- First, the problem-based approach puts more control of the learning into the hands of the student.
- Second, problem-based learning requires students to develop excellent problem-solving skills.
- Thus, the course design is more PROCESS-oriented than CONTENT-oriented. As a student, your responsibility is to develop a product and the instructor's role is to help guide, interpret, assess and evaluate your efforts. The instructor's role is to be a guide and facilitator. The central point is that the problem-based nature of the course provides you, the student, a chance to both pursue topics and draw on material and resources in ways that best help you respond to the problem that has been posed. In doing this, you can learn about how to assess your own knowledge and develop strategies for how to improve your problem-solving skills.
There are two types of deliverables. Most assignments will ask for Java code.
- Java: You will submit the .java files, the Java source code. They should be zipped using NetBeans export to zip function. Please check the submission guide.
- Other: PDFs, Word files, or just filling in submissions forms on the dropboxes.
Your grade is based on the total number of points your earn and you earn points with each assignment.
The grading systems and scale are developed to encourage and reward learning. Early in the semester, the assignments are weighted less so that you can learn (typically by failing to get the full assignment) by doing problem-based work without being ‘punished’ for making mistakes.
|Grading Category||Total Points||Assignments|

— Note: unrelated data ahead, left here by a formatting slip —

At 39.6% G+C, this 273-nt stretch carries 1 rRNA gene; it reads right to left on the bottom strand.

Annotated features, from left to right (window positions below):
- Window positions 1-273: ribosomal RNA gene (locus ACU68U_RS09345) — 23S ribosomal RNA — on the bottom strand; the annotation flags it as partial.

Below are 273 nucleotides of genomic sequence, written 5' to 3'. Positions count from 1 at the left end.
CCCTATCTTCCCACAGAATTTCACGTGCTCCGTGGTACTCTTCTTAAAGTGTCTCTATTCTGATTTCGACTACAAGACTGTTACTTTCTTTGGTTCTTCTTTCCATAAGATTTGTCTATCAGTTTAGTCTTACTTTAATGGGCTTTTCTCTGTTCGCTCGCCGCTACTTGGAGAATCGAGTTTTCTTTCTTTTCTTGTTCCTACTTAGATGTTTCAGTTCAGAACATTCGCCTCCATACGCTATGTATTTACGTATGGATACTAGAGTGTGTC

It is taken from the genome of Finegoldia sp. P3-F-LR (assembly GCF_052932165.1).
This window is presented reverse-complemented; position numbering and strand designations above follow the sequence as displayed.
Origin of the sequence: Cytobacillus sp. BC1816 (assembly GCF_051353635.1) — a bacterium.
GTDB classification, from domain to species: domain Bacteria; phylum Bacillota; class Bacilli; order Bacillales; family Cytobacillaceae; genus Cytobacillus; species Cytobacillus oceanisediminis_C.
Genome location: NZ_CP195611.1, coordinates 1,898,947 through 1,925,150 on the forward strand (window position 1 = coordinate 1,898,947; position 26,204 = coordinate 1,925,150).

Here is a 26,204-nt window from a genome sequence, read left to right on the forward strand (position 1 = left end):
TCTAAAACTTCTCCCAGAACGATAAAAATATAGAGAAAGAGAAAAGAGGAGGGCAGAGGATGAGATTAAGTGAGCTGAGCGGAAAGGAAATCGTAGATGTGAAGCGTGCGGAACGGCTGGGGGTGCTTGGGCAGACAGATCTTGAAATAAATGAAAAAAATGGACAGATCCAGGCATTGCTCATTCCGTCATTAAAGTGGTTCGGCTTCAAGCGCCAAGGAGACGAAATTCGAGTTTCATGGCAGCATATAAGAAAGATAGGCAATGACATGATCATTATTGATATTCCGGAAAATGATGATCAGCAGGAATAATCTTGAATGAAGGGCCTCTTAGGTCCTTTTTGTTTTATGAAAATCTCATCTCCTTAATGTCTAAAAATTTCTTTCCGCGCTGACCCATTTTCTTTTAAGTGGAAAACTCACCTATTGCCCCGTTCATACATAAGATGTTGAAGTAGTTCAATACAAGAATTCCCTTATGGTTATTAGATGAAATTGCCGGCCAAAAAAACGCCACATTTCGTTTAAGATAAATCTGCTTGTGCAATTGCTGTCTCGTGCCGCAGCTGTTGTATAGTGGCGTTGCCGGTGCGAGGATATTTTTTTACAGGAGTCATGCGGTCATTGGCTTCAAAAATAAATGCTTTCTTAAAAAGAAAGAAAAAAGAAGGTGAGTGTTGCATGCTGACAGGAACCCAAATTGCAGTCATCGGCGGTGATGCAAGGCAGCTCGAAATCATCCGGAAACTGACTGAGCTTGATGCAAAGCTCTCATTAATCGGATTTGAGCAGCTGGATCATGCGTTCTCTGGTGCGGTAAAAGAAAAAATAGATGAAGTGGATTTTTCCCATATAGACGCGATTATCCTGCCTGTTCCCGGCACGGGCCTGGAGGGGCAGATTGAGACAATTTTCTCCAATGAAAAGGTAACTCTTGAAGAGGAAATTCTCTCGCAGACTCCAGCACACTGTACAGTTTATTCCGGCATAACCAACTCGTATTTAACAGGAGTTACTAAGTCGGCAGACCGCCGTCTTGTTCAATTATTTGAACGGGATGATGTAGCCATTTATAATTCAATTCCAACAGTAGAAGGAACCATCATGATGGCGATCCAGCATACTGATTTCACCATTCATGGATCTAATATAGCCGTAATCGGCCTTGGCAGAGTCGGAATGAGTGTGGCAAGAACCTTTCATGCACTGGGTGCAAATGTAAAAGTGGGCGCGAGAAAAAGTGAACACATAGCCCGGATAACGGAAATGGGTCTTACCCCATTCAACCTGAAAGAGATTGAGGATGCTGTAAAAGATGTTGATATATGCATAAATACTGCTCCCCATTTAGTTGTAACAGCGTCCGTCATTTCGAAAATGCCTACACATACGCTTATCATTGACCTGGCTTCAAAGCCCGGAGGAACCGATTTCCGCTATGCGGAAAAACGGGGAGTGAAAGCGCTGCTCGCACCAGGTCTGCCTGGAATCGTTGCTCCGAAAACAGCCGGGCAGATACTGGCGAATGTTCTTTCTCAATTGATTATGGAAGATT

|Lesson 01||40||4 assignments|
|Lesson 02||10||1 assignment|
|Lesson 03||20||2 assignments|
|Lesson 04||20||2 assignments|
|Lesson 05||10||1 assignment|
|Lesson 06||10||1 assignment|
Course Grading Scale
The following are minimum cutoffs for each grade:
- 93.00% = A
- 90.00% = A-
- 87.00% = B+
- 83.00% = B
- 80.00% = B-
- 77.00% = C+
- 70.00% = C
- 60.00% = D
- less than 60.00% = F
Course Policies and Expectations
- Logging into Canvas - Students are expected to login regularly to check for course updates, announcements, emails, discussions, etc.
- Emailing through Canvas - Students are expected to use Canvas for all course email communication.
- Attending virtual meetings - Students are expected to use specified virtual meeting tool(s) for collaboration, meetings, presentations, etc., as needed.
Penn State and the College of Information Sciences and Technology are committed to maintaining Penn State's policy on Academic Integrity in this and all other courses. We take academic integrity matters seriously and expect you to become a partner to the University/College standards of academic excellence.